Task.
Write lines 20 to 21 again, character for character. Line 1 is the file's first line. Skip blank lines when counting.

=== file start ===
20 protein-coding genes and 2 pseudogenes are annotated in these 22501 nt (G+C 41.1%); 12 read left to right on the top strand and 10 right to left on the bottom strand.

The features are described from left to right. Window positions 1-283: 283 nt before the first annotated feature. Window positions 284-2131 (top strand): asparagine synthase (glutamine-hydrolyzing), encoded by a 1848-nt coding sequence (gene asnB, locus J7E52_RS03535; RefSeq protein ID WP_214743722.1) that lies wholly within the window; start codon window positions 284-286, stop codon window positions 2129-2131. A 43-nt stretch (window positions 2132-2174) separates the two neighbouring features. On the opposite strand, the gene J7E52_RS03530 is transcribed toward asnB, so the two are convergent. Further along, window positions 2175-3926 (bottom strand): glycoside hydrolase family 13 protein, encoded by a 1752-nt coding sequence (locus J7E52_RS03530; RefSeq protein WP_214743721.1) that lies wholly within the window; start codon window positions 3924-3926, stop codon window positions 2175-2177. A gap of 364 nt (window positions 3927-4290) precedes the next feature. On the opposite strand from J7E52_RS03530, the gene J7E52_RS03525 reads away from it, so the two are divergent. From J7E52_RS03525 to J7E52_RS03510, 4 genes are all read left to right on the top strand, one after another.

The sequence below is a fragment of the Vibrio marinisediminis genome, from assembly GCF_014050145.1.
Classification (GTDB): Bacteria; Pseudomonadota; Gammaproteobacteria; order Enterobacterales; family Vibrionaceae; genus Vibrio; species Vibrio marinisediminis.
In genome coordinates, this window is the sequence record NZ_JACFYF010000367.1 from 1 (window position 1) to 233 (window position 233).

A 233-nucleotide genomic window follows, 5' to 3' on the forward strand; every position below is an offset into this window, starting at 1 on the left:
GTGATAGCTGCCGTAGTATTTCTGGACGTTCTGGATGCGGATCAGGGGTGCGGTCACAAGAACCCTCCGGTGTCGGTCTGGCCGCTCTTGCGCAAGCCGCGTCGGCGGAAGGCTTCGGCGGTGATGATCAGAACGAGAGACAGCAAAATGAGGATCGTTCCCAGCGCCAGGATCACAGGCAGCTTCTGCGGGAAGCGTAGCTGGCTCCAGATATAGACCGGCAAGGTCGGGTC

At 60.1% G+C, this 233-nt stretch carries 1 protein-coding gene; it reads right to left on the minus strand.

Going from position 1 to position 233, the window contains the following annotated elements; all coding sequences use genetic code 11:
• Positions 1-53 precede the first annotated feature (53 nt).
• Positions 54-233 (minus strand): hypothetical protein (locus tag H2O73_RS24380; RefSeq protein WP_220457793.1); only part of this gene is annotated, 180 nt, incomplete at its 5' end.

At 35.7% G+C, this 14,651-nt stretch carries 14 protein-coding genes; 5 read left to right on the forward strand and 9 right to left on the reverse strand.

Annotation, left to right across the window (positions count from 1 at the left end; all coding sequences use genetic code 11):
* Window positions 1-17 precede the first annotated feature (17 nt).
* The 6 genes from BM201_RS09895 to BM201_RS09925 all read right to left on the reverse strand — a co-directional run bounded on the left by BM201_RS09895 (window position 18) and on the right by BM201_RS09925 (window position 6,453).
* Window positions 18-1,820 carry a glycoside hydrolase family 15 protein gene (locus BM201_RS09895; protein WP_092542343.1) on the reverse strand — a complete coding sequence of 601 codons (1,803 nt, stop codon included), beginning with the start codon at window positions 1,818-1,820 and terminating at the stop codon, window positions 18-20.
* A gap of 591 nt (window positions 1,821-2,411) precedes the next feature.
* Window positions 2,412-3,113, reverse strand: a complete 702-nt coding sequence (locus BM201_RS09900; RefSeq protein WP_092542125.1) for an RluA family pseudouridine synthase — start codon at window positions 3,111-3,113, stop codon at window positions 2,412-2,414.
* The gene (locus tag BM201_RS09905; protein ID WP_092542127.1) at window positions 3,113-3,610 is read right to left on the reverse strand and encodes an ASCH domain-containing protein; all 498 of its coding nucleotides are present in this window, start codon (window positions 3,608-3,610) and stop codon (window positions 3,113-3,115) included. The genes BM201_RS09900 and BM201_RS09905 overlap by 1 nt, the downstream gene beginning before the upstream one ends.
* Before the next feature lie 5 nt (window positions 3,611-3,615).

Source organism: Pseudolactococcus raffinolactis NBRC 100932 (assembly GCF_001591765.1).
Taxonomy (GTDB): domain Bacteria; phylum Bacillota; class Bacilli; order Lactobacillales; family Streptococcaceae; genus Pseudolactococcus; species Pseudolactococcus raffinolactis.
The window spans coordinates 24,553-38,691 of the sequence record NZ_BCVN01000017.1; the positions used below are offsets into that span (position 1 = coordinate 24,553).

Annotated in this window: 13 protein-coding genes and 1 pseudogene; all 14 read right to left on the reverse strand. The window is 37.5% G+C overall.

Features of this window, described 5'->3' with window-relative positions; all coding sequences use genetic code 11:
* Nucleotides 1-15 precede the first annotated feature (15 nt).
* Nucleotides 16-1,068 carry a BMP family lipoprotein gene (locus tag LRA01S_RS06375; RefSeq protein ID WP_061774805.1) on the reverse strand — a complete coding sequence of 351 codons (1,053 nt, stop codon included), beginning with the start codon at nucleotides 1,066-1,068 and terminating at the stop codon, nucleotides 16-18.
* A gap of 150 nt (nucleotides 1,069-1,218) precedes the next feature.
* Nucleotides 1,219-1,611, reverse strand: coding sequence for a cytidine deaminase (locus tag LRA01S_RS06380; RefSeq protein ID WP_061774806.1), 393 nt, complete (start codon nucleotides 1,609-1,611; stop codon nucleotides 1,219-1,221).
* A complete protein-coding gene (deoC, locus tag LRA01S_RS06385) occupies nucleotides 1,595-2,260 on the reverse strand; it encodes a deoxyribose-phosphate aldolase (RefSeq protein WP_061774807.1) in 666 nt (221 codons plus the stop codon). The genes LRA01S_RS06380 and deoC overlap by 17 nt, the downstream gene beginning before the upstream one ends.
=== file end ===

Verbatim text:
* Before the next feature lie 5 nt (window positions 3,611-3,615).

Source organism: Pseudolactococcus raffinolactis NBRC 100932 (assembly GCF_001591765.1).